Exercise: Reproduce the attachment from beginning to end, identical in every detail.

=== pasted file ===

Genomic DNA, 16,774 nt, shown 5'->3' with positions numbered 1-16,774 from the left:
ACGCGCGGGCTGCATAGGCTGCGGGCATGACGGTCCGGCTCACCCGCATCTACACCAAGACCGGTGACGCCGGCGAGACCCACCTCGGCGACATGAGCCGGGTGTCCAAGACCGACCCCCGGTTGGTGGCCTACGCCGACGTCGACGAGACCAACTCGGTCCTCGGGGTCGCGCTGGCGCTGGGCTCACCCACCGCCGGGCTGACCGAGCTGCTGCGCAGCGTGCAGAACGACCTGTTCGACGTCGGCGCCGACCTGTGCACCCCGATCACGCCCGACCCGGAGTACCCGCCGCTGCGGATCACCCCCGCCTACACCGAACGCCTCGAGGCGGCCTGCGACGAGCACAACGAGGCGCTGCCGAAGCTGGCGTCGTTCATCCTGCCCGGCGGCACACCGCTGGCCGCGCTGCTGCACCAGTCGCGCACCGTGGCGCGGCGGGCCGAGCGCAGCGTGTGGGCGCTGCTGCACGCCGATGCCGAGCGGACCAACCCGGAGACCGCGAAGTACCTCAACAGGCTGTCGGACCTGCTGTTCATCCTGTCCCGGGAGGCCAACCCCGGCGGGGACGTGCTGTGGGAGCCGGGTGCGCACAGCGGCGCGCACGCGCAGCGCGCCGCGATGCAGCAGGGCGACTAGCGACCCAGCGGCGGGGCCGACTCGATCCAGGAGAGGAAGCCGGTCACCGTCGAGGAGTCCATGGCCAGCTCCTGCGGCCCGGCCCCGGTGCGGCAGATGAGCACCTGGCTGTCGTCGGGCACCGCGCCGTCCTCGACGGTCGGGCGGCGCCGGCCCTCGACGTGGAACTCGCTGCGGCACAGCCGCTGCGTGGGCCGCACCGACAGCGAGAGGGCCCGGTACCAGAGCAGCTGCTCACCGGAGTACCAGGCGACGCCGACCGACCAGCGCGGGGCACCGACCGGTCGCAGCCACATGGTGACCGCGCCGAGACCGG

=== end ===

Genomic DNA, 16,774 nt, shown 5'->3' with positions numbered 1-16,774 from the left:
ACGCGCGGGCTGCATAGGCTGCGGGCATGACGGTCCGGCTCACCCGCATCTACACCAAGACCGGTGACGCCGGCGAGACCCACCTCGGCGACATGAGCCGGGTGTCCAAGACCGACCCCCGGTTGGTGGCCTACGCCGACGTCGACGAGACCAACTCGGTCCTCGGGGTCGCGCTGGCGCTGGGCTCACCCACCGCCGGGCTGACCGAGCTGCTGCGCAGCGTGCAGAACGACCTGTTCGACGTCGGCGCCGACCTGTGCACCCCGATCACGCCCGACCCGGAGTACCCGCCGCTGCGGATCACCCCCGCCTACACCGAACGCCTCGAGGCGGCCTGCGACGAGCACAACGAGGCGCTGCCGAAGCTGGCGTCGTTCATCCTGCCCGGCGGCACACCGCTGGCCGCGCTGCTGCACCAGTCGCGCACCGTGGCGCGGCGGGCCGAGCGCAGCGTGTGGGCGCTGCTGCACGCCGATGCCGAGCGGACCAACCCGGAGACCGCGAAGTACCTCAACAGGCTGTCGGACCTGCTGTTCATCCTGTCCCGGGAGGCCAACCCCGGCGGGGACGTGCTGTGGGAGCCGGGTGCGCACAGCGGCGCGCACGCGCAGCGCGCCGCGATGCAGCAGGGCGACTAGCGACCCAGCGGCGGGGCCGACTCGATCCAGGAGAGGAAGCCGGTCACCGTCGAGGAGTCCATGGCCAGCTCCTGCGGCCCGGCCCCGGTGCGGCAGATGAGCACCTGGCTGTCGTCGGGCACCGCGCCGTCCTCGACGGTCGGGCGGCGCCGGCCCTCGACGTGGAACTCGCTGCGGCACAGCCGCTGCGTGGGCCGCACCGACAGCGAGAGGGCCCGGTACCAGAGCAGCTGCTCACCGGAGTACCAGGCGACGCCGACCGACCAGCGCGGGGCACCGACCGGTCGCAGCCACATGGTGACCGCGCCGAGACCGG